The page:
Alexandra Symons Sutcliffe

  • picks May 21, 2019

    Winnie Herbstein

    Though “women’s work” is often used to describe the domestic sphere within a house in which the family unit is produced and maintained—both cosmetically and hygienically—Winnie Herbstein’s latest exhibition, “Brace,” chronicles an instance where women’s work was to build the house itself. Minutes, 2019, a new film by Herbstein complements The House That Jill Built, 1998, a documentary produced by Video Information Project (Magda Ang, Karen Dickson, and Helen Archer) about Glasgow’s distaff self-build collective Take Root. Also included is a supportive steel structure made by Herbstein and members

  • picks January 07, 2019

    Christopher Aque

    For “Red-blooded, White-skinned, and the Blues,” Christopher Aque has installed a radio, Transmission (all works 2018), tuned to a station specializing in 2000s rock. The exhibition’s title can thus be read as a reference to that particular strain of white masculine Americana and its cultural output: “alt-rock,” its prefix signifying defiance of the mainstream, and these days, proudly adopted by the alt-right. In the related text materials, the artist details his embarrassment about adolescent melancholia. Bands such as Bright Eyes and Arcade Fire—which now play through the radio in the gallery,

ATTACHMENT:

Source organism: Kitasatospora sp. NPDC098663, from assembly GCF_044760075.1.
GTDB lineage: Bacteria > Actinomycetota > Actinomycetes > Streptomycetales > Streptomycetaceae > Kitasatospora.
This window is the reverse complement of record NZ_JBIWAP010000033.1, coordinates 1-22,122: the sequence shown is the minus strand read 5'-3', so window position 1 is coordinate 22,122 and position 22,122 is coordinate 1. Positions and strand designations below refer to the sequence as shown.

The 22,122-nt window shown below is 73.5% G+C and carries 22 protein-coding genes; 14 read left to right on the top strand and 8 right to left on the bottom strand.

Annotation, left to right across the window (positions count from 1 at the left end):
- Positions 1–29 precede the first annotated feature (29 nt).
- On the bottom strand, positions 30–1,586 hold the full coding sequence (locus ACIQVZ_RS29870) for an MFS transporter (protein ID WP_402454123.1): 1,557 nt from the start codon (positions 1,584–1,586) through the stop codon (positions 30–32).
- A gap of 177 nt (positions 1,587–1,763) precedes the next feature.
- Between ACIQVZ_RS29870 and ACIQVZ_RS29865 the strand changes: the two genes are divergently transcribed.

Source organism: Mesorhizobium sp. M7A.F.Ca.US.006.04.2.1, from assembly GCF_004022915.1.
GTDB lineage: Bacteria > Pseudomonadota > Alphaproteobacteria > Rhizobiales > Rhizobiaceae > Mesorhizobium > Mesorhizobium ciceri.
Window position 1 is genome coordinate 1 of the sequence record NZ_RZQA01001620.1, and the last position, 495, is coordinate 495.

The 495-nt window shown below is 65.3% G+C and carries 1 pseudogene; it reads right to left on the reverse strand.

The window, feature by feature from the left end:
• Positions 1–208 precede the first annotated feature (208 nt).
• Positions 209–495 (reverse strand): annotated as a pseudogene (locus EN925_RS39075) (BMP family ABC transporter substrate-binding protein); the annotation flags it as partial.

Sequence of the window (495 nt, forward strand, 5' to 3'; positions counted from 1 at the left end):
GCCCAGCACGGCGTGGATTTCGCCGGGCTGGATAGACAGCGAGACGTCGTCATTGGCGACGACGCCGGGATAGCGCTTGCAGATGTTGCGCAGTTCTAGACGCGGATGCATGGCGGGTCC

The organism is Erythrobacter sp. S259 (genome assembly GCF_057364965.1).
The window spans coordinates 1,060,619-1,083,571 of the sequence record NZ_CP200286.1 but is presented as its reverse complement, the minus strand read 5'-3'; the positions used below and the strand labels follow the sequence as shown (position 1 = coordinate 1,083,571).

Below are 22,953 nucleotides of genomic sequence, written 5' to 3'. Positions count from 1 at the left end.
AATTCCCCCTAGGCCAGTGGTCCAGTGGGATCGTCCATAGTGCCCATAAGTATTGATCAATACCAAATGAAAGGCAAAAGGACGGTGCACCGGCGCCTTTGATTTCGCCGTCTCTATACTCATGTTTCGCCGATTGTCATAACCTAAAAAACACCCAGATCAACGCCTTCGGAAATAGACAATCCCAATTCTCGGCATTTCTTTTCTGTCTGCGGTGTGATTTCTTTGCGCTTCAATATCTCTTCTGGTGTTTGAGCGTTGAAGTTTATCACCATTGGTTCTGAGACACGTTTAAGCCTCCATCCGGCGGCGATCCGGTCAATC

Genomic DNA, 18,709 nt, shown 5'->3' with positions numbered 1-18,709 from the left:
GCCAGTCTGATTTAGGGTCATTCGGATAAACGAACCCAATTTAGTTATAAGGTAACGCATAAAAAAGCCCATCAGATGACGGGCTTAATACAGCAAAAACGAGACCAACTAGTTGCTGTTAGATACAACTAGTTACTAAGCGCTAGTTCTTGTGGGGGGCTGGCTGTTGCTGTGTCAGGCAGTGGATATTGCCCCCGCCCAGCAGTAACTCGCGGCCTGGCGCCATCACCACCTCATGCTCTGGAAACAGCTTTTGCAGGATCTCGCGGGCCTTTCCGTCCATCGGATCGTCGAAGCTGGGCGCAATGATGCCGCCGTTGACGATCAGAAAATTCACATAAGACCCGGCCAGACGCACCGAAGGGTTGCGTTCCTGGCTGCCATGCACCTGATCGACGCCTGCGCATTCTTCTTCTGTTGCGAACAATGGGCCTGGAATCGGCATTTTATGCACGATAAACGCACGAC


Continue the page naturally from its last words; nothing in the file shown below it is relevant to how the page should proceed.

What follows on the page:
• picks November 26, 2018

    Sidsel Meineche Hansen

    Following the logic of both magic and design—in which an object changes form while the mechanism of transformation remains concealed—Sidsel Meineche Hansen has become part designer and part sorcerer for her current exhibition, “Real Doll Theatre.” Here, she continues her ongoing research practice into the disciplinary nature of technologized capital on bodies, desire, pleasure, and labor, as well as its estranging, superstitious, and psychological effects. The relationship between Untitled (Sex Robot) (all works 2018), a wooden marionette-cum-beta-type sex robot, and the dolls featured in